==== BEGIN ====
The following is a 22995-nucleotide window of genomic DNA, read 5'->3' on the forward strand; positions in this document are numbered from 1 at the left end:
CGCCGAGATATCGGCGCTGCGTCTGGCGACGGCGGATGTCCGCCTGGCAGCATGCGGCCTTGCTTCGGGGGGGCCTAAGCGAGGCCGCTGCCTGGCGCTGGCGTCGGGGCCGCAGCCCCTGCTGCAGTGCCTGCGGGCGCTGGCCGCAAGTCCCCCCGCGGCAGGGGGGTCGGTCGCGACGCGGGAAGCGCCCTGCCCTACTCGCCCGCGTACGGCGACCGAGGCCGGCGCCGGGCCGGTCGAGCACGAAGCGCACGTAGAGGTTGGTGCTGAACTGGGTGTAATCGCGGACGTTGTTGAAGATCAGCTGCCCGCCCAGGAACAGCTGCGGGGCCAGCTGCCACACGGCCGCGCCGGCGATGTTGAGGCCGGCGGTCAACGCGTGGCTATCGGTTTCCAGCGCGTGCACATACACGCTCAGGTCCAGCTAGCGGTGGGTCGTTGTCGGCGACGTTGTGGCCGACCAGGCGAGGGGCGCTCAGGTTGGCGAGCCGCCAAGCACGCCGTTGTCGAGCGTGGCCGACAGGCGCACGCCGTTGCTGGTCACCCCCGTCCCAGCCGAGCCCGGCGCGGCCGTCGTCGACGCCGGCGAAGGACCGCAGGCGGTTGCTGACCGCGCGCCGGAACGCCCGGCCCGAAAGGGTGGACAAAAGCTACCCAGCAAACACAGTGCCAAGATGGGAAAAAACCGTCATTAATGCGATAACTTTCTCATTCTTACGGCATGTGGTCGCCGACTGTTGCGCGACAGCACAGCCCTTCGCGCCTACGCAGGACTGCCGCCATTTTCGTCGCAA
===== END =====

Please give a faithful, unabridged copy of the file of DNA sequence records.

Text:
The following is a 22995-nucleotide window of genomic DNA, read 5'->3' on the forward strand; positions in this document are numbered from 1 at the left end:
CGCCGAGATATCGGCGCTGCGTCTGGCGACGGCGGATGTCCGCCTGGCAGCATGCGGCCTTGCTTCGGGGGGGCCTAAGCGAGGCCGCTGCCTGGCGCTGGCGTCGGGGCCGCAGCCCCTGCTGCAGTGCCTGCGGGCGCTGGCCGCAAGTCCCCCCGCGGCAGGGGGGTCGGTCGCGACGCGGGAAGCGCCCTGCCCTACTCGCCCGCGTACGGCGACCGAGGCCGGCGCCGGGCCGGTCGAGCACGAAGCGCACGTAGAGGTTGGTGCTGAACTGGGTGTAATCGCGGACGTTGTTGAAGATCAGCTGCCCGCCCAGGAACAGCTGCGGGGCCAGCTGCCACACGGCCGCGCCGGCGATGTTGAGGCCGGCGGTCAACGCGTGGCTATCGGTTTCCAGCGCGTGCACATACACGCTCAGGTCCAGCTAGCGGTGGGTCGTTGTCGGCGACGTTGTGGCCGACCAGGCGAGGGGCGCTCAGGTTGGCGAGCCGCCAAGCACGCCGTTGTCGAGCGTGGCCGACAGGCGCACGCCGTTGCTGGTCACCCCCGTCCCAGCCGAGCCCGGCGCGGCCGTCGTCGACGCCGGCGAAGGACCGCAGGCGGTTGCTGACCGCGCGCCGGAACGCCCGGCCCGAAAGGGTGGACAAAAGCTACCCAGCAAACACAGTGCCAAGATGGGAAAAAACCGTCATTAATGCGATAACTTTCTCATTCTTACGGCATGTGGTCGCCGACTGTTGCGCGACAGCACAGCCCTTCGCGCCTACGCAGGACTGCCGCCATTTTCGTCGCAA